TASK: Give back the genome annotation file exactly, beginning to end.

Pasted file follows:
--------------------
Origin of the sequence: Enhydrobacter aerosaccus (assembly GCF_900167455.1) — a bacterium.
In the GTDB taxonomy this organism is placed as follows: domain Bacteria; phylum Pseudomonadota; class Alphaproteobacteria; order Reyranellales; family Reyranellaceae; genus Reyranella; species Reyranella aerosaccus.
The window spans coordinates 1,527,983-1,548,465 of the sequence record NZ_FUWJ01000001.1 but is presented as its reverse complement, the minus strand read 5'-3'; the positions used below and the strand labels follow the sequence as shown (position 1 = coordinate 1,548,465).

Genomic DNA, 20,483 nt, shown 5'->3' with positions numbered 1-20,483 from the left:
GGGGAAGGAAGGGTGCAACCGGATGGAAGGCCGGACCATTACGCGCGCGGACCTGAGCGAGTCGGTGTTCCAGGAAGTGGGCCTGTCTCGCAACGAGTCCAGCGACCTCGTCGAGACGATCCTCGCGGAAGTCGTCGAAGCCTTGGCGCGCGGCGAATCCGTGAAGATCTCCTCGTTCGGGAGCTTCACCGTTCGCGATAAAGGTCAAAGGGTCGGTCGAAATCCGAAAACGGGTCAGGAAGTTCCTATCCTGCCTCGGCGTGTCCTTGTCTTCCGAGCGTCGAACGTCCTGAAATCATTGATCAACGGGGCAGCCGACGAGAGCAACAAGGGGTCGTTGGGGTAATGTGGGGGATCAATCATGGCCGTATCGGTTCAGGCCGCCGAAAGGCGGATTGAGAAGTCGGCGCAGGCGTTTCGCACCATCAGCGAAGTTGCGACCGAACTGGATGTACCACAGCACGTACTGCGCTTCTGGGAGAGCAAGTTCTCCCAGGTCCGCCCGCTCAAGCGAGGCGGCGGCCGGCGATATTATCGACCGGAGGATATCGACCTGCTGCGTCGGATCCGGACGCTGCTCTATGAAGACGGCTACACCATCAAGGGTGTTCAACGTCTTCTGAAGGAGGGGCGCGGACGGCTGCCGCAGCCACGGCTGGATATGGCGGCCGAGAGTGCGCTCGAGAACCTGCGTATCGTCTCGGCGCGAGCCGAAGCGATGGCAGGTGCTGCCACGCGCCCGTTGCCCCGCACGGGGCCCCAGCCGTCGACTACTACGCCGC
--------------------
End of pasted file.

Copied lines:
Origin of the sequence: Enhydrobacter aerosaccus (assembly GCF_900167455.1) — a bacterium.
In the GTDB taxonomy this organism is placed as follows: domain Bacteria; phylum Pseudomonadota; class Alphaproteobacteria; order Reyranellales; family Reyranellaceae; genus Reyranella; species Reyranella aerosaccus.
The window spans coordinates 1,527,983-1,548,465 of the sequence record NZ_FUWJ01000001.1 but is presented as its reverse complement, the minus strand read 5'-3'; the positions used below and the strand labels follow the sequence as shown (position 1 = coordinate 1,548,465).

Genomic DNA, 20,483 nt, shown 5'->3' with positions numbered 1-20,483 from the left:
GGGGAAGGAAGGGTGCAACCGGATGGAAGGCCGGACCATTACGCGCGCGGACCTGAGCGAGTCGGTGTTCCAGGAAGTGGGCCTGTCTCGCAACGAGTCCAGCGACCTCGTCGAGACGATCCTCGCGGAAGTCGTCGAAGCCTTGGCGCGCGGCGAATCCGTGAAGATCTCCTCGTTCGGGAGCTTCACCGTTCGCGATAAAGGTCAAAGGGTCGGTCGAAATCCGAAAACGGGTCAGGAAGTTCCTATCCTGCCTCGGCGTGTCCTTGTCTTCCGAGCGTCGAACGTCCTGAAATCATTGATCAACGGGGCAGCCGACGAGAGCAACAAGGGGTCGTTGGGGTAATGTGGGGGATCAATCATGGCCGTATCGGTTCAGGCCGCCGAAAGGCGGATTGAGAAGTCGGCGCAGGCGTTTCGCACCATCAGCGAAGTTGCGACCGAACTGGATGTACCACAGCACGTACTGCGCTTCTGGGAGAGCAAGTTCTCCCAGGTCCGCCCGCTCAAGCGAGGCGGCGGCCGGCGATATTATCGACCGGAGGATATCGACCTGCTGCGTCGGATCCGGACGCTGCTCTATGAAGACGGCTACACCATCAAGGGTGTTCAACGTCTTCTGAAGGAGGGGCGCGGACGGCTGCCGCAGCCACGGCTGGATATGGCGGCCGAGAGTGCGCTCGAGAACCTGCGTATCGTCTCGGCGCGAGCCGAAGCGATGGCAGGTGCTGCCACGCGCCCGTTGCCCCGCACGGGGCCCCAGCCGTCGACTACTACGCCGC